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18th Century Material Culture

Fire Starting
Flint & Steel
Tinder Boxes
Tinder Box, Striker & Flint
(Private Collection)

“All fire and no smoke, a very Good Flint or a very Good Steel, do you want a Good Flint and Steel?”
by Paul Sandby, sold by F. Vivarez, Engraver on Newport Street 1760
(Lewis Walpole Library)
Fire Steel - Flint Striker
18th Century
(Grand Portage National Monument, Minnesota)
Fire Steel - Flint Striker
18th Century
(Grand Portage National Monument, Minnesota)
Fire Steel - Flint Strikers
Late 18th - Early 19th Century
(Skinner)
Fire Steel - Flint Strikers
Late 18th - Early 19th Century
(Skinner)
Fire Steel - Flint Strikers
Late 18th - Early 19th Century
(Skinner)
Tinder
Boxes
Brass Tinder Box of Peter Schuyler, First Mayor of Albany, New York
1710
(Fort Ticonderoga)
Steel Tinder Box, Steel Striker (Fire Steel), Tow & Flint
18th Century
(Private Collection)
Wood Tinder Box & Steel Striker
Late 18th Century
(Art Antiques Michigan)
Wood Tinder Box & Steel Striker
Late 18th Century
(Art Antiques Michigan)
Candlestick
Tinder Boxes
English Sheet Brass Candlestick Tinder Box& Steel Striker
c. 1770 - 1800
(Wendy Hamilton Antiques / G.S. Theberge Collection)
English Sheet Brass Candlestick Tinder Box& Steel Striker
c. 1770 - 1800
(Wendy Hamilton Antiques / G.S. Theberge Collection)
American, English or Dutch Brass Candlestick Tinder Box with Steel Striker
18th Century
(Chambersticks.com)
American, English or Dutch Brass Candlestick Tinder Box with Steel Striker
18th Century
(Chambersticks.com)
American, English or Dutch Brass Candlestick Tinder Box with Steel Striker
18th Century
(Chambersticks.com)
Dutch Sheet Brass Candlestick Tinderbox with Steel Striker
c. 1700 - 1730
(Winterthur)
English Sheet Brass Candlestick Tinderbox with Steel Striker
c. 1750 - 1800
(Winterthur)
English Sheet Brass Candlestick Tinderbox with Steel Striker
c. 1750 - 1800
(Winterthur)
English or Dutch Sheet Brass Candlestick Tinder Box with Steel Striker
18th Century
(Chambersticks.com)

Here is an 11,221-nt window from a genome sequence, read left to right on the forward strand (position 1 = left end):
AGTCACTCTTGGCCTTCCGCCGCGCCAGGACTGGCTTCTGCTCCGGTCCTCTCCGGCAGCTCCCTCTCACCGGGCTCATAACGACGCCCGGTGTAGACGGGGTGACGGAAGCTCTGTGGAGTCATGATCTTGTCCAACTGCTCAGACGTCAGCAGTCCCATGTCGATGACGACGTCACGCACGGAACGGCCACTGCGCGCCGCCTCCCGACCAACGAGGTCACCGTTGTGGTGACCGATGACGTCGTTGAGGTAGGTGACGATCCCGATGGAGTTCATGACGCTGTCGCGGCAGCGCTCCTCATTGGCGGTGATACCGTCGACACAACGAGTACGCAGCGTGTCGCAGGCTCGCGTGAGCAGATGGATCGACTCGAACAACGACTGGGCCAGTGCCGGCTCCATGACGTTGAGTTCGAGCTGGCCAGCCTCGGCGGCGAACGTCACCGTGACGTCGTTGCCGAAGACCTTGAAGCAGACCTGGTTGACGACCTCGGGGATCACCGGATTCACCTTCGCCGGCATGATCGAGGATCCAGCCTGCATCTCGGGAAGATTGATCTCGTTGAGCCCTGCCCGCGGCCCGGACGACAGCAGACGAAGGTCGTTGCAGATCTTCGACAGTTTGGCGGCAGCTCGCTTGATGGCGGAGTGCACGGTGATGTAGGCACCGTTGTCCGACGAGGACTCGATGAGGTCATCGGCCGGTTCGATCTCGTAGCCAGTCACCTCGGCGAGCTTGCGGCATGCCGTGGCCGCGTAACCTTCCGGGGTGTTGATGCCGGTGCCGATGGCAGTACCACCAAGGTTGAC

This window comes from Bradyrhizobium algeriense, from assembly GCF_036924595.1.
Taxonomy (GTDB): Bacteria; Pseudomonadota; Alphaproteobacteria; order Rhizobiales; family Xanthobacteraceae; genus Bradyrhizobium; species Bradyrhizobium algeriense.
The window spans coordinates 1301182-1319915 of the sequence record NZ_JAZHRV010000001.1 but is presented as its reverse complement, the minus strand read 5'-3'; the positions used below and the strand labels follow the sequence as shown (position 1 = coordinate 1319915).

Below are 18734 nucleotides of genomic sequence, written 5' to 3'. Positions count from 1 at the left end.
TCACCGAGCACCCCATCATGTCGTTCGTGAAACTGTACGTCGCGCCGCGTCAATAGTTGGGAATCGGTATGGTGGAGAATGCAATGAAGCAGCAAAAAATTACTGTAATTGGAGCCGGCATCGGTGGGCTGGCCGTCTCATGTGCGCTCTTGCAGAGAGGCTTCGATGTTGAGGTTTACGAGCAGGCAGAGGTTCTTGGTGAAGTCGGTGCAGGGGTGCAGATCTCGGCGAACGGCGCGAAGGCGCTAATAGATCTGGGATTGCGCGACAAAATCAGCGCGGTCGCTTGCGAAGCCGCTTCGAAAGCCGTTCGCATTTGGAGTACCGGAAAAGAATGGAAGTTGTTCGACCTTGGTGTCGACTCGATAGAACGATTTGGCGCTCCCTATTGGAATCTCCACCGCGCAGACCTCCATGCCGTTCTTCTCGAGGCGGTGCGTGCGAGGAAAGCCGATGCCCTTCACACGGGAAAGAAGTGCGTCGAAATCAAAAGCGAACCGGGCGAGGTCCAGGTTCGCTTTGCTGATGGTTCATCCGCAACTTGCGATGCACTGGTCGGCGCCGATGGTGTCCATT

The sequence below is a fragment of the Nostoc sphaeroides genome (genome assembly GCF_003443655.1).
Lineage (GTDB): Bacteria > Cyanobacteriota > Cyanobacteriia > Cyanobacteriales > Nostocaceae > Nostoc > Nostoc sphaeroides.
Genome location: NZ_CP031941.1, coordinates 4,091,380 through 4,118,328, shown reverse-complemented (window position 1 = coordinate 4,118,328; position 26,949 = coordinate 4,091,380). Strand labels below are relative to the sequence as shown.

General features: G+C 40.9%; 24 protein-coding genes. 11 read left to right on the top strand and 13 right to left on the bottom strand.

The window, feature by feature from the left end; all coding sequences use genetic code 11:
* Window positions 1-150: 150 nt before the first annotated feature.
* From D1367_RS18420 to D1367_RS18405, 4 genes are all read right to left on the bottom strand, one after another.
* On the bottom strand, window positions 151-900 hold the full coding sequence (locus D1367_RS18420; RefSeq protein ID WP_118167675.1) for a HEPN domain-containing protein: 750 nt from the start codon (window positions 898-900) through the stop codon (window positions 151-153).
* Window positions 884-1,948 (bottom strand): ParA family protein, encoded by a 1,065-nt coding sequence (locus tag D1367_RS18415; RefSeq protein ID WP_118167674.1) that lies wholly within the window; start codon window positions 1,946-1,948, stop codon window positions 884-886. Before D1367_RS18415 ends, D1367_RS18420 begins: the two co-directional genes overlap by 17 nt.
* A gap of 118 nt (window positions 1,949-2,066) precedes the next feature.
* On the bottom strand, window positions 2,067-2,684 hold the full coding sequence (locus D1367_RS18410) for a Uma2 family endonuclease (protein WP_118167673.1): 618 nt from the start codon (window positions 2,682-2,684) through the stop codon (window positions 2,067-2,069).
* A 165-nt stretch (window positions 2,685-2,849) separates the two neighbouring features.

English or Dutch Sheet Brass Candlestick Tinder Box with Steel Striker
18th Century
(Chambersticks.com)
English or Dutch Sheet Brass Candlestick Tinder Box with Steel Striker
18th Century
(Chambersticks.com)
American Tinned Sheet Iron & Wood Candlestick Tinder Box with Steel Striker
c. 1740 - 1800
(Winterthur)
American Tinned Sheet Iron & Wood Candlestick Tinder Box with Steel Striker
c. 1740 - 1800
(Winterthur)
American Tinned Sheet Iron & Wood Candlestick Tinder Box with Steel Striker
c. 1740 - 1800
(Winterthur)
American Tinned Sheet Iron & Wood Candlestick Tinder Box with Steel Striker
c. 1740 - 1800
(Winterthur)
American Tinned Sheet Iron & Wood Candlestick Tinder Box with Steel Striker
c. 1740 - 1800
(Winterthur)
American Tinned Sheet Iron Candlestick Tinder Box with Steel Striker
c. 1770 - 1830
(Antique Associates of West Townsend)
Tinned Sheet Iron Candlestick Tinder Box & Steel Striker
Late 18th Century - Early 19th Century
(Antiques of Early America)
English Tinned Sheet Iron Candlestick Tinder Box with Steel Striker, Flint, Tow & Tapers
c. 1775 - 1825
(The British Museum)
Powder
Testers - Lighters
English Tinder Lighter
18th Century
(Skinner)
English Tinder Lighter
18th Century
(Skinner)
Flint and Steel Fire Lighter
Marked “JT” & “1776”
Once Owned by John Trumbell, Aide - De- Camp of General Washington
(Morristown National Historic Park)
English Tinder Lighter
18th Century
(Skinner)
English Powder Tester - Lighter from London
c. 1785
(Private Collection)
English Powder Tester - Lighter with Candlestick
c. 1785
(Private Collection)
English Tinder Lighter
c. 1780
(Skinner)
Matches
Wood Tapers
Matches

Matches during the 17th and 18th centuries were sticks dipped on both ends with phosphorous
of sulfur. They did not self ignite with friction. Held to hot embers or a spark within a piece of
char cloth, they were used to light a pipe or start a fire with slightly greater ease. They were
often sold in bundles by street venders.

The first modern self-igniting matches were introduced to the public in 1805 by Jean Chancel,
assistant to French chemist Louis Jacques Thénard.